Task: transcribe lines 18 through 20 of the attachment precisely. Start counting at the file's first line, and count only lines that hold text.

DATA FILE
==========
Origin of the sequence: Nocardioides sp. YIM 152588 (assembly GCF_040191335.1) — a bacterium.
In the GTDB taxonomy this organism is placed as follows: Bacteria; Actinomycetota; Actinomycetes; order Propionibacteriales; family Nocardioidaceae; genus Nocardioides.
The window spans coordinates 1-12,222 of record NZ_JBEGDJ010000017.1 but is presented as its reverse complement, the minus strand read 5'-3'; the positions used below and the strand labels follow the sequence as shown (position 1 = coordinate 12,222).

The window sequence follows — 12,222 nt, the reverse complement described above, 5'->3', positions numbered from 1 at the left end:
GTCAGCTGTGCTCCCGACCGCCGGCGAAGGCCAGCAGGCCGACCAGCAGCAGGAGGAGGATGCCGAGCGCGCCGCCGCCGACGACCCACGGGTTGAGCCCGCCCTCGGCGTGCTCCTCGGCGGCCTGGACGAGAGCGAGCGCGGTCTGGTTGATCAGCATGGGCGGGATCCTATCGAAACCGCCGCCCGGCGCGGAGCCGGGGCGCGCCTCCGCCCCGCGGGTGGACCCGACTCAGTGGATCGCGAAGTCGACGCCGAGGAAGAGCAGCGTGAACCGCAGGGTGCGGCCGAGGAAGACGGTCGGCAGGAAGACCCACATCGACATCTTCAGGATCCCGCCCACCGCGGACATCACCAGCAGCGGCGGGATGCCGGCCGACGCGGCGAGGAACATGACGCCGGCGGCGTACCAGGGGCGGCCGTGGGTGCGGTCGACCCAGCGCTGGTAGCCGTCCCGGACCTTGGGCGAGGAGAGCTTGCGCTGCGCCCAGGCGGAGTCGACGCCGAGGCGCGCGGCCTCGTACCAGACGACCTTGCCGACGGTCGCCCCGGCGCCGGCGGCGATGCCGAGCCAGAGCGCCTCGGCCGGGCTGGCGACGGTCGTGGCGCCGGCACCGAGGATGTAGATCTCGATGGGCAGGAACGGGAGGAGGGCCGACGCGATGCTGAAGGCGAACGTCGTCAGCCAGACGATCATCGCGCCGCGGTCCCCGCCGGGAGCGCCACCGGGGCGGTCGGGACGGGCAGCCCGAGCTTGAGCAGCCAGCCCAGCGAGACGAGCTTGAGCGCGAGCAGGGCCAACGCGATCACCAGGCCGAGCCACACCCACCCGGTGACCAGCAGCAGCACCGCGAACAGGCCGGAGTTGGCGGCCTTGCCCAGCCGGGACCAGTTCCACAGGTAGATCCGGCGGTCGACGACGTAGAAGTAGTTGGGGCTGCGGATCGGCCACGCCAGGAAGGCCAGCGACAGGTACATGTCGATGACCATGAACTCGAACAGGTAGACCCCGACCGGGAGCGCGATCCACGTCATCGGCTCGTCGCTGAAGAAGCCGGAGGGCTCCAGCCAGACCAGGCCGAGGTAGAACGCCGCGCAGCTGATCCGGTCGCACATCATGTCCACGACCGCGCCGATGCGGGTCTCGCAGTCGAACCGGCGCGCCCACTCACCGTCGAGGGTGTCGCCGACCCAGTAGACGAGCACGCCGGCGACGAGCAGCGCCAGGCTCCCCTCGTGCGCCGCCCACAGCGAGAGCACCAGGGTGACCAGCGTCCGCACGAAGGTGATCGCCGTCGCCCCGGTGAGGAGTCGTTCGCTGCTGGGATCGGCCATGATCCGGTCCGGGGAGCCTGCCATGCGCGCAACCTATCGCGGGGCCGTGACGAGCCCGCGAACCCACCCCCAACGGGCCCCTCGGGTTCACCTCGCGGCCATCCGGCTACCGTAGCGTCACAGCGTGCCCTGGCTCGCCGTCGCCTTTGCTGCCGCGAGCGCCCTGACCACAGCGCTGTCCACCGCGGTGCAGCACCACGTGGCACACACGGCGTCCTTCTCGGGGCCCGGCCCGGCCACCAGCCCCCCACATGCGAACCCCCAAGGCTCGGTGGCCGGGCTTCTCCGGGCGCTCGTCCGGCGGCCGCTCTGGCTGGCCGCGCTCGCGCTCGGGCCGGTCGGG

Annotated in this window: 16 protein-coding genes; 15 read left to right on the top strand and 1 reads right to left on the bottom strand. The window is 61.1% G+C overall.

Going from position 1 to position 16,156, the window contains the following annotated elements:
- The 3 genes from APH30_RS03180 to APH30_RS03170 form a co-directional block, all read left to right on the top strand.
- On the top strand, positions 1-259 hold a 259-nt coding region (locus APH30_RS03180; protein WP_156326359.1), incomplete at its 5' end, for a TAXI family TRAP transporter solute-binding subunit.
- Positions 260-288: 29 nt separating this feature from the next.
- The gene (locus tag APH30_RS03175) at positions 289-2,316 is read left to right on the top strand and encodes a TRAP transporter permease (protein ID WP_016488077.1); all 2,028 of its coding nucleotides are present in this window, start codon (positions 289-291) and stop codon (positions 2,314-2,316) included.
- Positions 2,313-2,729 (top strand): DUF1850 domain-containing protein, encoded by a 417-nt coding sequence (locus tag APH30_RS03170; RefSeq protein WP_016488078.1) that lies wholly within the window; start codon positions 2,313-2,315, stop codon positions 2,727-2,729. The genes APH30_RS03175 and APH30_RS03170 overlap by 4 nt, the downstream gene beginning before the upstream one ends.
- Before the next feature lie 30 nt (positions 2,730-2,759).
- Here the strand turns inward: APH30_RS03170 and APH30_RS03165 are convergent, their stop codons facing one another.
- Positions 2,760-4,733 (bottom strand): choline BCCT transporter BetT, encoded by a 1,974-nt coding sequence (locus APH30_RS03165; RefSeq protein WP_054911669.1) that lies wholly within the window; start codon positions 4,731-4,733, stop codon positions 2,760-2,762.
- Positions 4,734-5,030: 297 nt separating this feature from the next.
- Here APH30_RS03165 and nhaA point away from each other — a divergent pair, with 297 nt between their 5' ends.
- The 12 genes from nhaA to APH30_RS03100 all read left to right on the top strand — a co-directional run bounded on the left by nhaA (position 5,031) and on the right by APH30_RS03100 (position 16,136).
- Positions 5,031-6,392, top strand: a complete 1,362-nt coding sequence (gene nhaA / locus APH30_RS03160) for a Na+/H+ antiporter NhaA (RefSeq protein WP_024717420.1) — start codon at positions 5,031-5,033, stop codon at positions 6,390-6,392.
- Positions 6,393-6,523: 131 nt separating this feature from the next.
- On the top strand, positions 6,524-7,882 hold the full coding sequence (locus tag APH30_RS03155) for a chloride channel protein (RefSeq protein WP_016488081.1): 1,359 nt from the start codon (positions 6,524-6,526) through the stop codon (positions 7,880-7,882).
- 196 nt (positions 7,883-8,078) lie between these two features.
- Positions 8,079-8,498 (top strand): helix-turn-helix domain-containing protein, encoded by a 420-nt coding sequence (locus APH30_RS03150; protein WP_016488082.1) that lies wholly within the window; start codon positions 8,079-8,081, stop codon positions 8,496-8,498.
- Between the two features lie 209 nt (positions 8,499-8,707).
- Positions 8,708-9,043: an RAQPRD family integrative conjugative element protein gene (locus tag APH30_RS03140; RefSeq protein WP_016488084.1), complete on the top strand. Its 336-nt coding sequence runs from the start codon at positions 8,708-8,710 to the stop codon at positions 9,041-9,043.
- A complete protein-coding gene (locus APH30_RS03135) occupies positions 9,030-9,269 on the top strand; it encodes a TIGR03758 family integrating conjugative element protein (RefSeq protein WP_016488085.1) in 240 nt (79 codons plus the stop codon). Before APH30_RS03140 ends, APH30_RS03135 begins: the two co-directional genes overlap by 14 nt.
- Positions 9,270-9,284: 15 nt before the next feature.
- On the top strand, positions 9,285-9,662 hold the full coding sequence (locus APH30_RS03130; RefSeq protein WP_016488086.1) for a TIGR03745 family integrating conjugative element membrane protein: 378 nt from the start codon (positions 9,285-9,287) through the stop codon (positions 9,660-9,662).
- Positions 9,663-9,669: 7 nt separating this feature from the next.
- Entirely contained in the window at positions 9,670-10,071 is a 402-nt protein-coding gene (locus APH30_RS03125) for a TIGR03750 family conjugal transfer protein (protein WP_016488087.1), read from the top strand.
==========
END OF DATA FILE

- The 12 genes from nhaA to APH30_RS03100 all read left to right on the top strand — a co-directional run bounded on the left by nhaA (position 5,031) and on the right by APH30_RS03100 (position 16,136).
- Positions 5,031-6,392, top strand: a complete 1,362-nt coding sequence (gene nhaA / locus APH30_RS03160) for a Na+/H+ antiporter NhaA (RefSeq protein WP_024717420.1) — start codon at positions 5,031-5,033, stop codon at positions 6,390-6,392.
- Positions 6,393-6,523: 131 nt separating this feature from the next.